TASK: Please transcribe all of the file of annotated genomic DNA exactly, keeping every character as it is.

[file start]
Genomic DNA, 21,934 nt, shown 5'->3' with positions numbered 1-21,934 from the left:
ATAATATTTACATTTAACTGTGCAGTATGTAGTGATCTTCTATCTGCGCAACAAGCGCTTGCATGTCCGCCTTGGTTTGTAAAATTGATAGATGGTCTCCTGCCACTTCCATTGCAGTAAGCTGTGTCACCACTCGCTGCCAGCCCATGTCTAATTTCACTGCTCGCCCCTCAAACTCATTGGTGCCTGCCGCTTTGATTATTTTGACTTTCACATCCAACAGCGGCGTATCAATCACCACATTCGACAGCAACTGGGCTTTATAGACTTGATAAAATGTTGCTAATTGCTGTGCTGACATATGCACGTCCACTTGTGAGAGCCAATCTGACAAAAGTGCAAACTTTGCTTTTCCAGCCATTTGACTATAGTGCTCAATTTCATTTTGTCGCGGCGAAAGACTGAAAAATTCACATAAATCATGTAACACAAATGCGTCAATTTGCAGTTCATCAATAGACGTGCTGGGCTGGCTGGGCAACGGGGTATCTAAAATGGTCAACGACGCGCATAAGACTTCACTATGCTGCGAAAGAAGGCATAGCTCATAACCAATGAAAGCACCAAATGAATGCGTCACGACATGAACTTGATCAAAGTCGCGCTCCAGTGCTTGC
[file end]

Genomic DNA, 21,934 nt, shown 5'->3' with positions numbered 1-21,934 from the left:
ATAATATTTACATTTAACTGTGCAGTATGTAGTGATCTTCTATCTGCGCAACAAGCGCTTGCATGTCCGCCTTGGTTTGTAAAATTGATAGATGGTCTCCTGCCACTTCCATTGCAGTAAGCTGTGTCACCACTCGCTGCCAGCCCATGTCTAATTTCACTGCTCGCCCCTCAAACTCATTGGTGCCTGCCGCTTTGATTATTTTGACTTTCACATCCAACAGCGGCGTATCAATCACCACATTCGACAGCAACTGGGCTTTATAGACTTGATAAAATGTTGCTAATTGCTGTGCTGACATATGCACGTCCACTTGTGAGAGCCAATCTGACAAAAGTGCAAACTTTGCTTTTCCAGCCATTTGACTATAGTGCTCAATTTCATTTTGTCGCGGCGAAAGACTGAAAAATTCACATAAATCATGTAACACAAATGCGTCAATTTGCAGTTCATCAATAGACGTGCTGGGCTGGCTGGGCAACGGGGTATCTAAAATGGTCAACGACGCGCATAAGACTTCACTATGCTGCGAAAGAAGGCATAGCTCATAACCAATGAAAGCACCAAATGAATGCGTCACGACATGAACTTGATCAAAGTCGCGCTCCAGTGCTTGC